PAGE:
"Run on now and for heaven's sake try and act like a human being."
"Why do you have to go with such people, Aunty? They're not doing you any good. Uncle doesn't like them."
"Your Uncle's an old fogy. We'd never be anybody if he had his way. Why, the Jugars and Espurios are the best people in town."
The winced. "They're positively loathsome. And that Doctor Luce -- he's a beast."
Mrs Trepador clasped her hand over Mary's mouth. "Stop it!" she cried. "How dare you insult my friends -- you -- you -- you little nobody! I never heard of such ingratitude. all you have you owe to me. I took you in off the street and treated you like my own daughter. Every stitch of clothing you have to your back, every morsel of food that goes into your stomach you owe to me. Go to your room before I forget myself."
The girl turned slowly and walked to the doorway leading into the hall, where stairs curved upward. At the threshold she paused and turned.
"I do not forget the debt of gratitude I owe -- to Uncle Sel," she said, then, stifling a sob, she ran hurriedly up the stairs.
The woman followed her to the doorway and stood in a listening attitude, looking up after the girl. Presently a door slammed in the hallway of the second floor and Mrs. Treapador turned with a shake of her head and a sigh of relief back into the living room. She crossed quickly to the door behind the
piano, through which she had first entered the living room. Opening it, she put a finger to her lips with a cautionary "S-s-st!" and whispered: "Quickly!"
A man emerged from the room, pulling on a coat and vest. His hair in disorder. His tie half tied.
"Hell, Sadie," he said petulantly, "I thought you said there'd be no one home."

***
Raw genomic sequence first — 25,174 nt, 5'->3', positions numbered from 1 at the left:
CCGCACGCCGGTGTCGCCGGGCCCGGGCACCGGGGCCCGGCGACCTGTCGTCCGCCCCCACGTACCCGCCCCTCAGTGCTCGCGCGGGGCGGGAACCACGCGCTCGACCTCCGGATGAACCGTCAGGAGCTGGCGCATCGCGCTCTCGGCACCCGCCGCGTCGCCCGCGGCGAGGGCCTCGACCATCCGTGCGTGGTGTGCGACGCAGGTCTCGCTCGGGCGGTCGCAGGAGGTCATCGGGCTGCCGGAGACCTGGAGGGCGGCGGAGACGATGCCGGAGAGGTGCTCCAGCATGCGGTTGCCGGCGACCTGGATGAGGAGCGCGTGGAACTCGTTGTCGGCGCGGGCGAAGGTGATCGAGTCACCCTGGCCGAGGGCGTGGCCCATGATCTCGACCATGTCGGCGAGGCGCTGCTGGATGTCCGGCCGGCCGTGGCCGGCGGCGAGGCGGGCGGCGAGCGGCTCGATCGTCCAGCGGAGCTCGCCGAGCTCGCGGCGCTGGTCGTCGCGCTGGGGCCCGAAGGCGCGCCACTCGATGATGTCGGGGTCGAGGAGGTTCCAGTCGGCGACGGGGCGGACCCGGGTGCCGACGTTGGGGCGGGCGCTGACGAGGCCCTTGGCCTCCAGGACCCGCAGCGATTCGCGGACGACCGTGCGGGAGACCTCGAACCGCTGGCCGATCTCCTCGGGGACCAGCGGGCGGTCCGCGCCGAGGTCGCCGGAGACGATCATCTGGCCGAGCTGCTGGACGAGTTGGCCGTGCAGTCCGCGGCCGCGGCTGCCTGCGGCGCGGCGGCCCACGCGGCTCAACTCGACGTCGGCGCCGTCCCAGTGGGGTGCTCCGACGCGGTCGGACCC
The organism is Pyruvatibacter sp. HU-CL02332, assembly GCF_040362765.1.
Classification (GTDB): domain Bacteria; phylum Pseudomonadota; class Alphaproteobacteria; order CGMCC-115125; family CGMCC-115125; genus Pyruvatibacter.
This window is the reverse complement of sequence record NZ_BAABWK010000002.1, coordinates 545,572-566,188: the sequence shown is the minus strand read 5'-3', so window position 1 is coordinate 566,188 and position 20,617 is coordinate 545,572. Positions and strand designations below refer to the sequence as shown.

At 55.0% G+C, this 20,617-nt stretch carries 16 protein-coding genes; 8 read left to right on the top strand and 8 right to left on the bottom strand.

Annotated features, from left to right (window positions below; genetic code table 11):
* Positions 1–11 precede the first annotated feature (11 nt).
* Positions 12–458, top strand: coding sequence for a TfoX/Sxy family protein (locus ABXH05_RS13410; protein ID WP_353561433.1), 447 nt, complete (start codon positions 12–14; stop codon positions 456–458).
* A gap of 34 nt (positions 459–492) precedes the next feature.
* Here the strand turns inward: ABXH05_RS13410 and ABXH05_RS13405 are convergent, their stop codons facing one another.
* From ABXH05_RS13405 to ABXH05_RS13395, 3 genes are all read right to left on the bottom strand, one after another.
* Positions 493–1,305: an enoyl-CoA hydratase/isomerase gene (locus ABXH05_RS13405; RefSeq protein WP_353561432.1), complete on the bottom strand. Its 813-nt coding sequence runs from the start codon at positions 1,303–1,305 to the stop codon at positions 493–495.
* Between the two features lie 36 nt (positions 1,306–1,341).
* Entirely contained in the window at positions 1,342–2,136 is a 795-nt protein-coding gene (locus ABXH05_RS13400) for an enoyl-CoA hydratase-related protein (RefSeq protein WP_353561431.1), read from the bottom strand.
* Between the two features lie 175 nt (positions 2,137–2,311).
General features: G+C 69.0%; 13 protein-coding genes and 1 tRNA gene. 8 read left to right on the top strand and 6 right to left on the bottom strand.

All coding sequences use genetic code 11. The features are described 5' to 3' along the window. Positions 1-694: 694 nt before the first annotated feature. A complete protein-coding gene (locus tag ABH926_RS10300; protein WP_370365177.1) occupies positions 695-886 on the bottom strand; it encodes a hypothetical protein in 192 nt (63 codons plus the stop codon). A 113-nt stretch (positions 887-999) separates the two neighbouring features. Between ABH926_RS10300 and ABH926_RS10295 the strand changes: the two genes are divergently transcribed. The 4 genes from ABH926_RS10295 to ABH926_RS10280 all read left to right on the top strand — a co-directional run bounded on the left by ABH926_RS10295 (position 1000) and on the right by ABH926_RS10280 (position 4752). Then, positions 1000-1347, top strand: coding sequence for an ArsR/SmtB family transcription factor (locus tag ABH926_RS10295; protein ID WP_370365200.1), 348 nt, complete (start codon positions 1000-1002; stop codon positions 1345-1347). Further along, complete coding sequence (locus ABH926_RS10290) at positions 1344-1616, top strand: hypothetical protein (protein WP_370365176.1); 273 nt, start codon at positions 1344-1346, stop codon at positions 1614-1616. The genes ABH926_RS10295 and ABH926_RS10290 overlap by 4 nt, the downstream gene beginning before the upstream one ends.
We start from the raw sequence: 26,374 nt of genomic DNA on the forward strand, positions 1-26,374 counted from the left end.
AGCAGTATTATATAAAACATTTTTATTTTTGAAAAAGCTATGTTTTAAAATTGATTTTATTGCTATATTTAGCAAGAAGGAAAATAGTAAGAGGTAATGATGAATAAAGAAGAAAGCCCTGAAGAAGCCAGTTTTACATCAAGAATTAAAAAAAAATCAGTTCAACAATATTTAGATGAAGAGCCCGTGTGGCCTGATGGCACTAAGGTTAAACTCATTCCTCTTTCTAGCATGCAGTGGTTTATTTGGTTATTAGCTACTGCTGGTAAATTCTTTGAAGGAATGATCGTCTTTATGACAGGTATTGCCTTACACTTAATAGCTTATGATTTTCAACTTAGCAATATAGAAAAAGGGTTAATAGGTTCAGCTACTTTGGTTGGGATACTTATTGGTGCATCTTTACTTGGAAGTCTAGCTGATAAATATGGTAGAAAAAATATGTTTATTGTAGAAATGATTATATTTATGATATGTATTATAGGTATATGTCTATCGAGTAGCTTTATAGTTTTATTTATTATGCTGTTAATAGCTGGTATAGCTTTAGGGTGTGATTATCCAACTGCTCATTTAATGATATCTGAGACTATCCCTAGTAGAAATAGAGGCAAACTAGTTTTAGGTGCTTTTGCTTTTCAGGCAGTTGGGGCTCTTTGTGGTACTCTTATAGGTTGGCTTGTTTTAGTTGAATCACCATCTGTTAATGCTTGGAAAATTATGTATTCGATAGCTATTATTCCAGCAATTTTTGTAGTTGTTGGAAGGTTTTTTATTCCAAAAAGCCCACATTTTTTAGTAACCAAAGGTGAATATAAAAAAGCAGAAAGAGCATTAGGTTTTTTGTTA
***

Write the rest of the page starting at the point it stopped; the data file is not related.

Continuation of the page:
"How did I know her singing teacher was going to be sick?" They are standing with their backs toward the hall doorway and do not see Mary come down. She catches sight of them and stops. She stands there looking in. Mrs. T. continues: "It's all right, though Sam. She couldn't suspect anything and you can slip out the back way." She indicates a door at opposite side of stage.
The man fumbles for something in his vest pocket. He hands her a capsule. "Here it is," he said. "You may get a chance to use it tonight. I'll be here to see that everything is O.K." Mrs. T. puts capsule in her vanity. They start to kiss, just as Mary coughs and comes down the stairway toward the living room They break away. Mary enters.
"Good afternoon, Doctor Luce," said Mary. Why Auntie, you didn't tell me that you were ill."
"Oh, this is not a professional call, my dear," Luce assured her suavely. "Your Aunt phoned me that she was having a little surprise party for your Uncle this evening and that she was short of some of the ingredients. You see she has made me turn boot-legger."
What a terrible thing!" exclaimed Mary. "I never would have thought that of Auntie." She has crossed to the piano and picked up her music roll and back to the table where she had left her hat. "If I had not had to come back for my things I never should have dreamed that you were leading such a double life." Mary smiled as she left the room; but it was an odd smile.
The two stood looking at one another for a long minute after the girl had left. The woman looked down at her vanity. "How much do you suppose she saw -- or heard?" she whispered. "My God, Sam, I don't believe I can do it."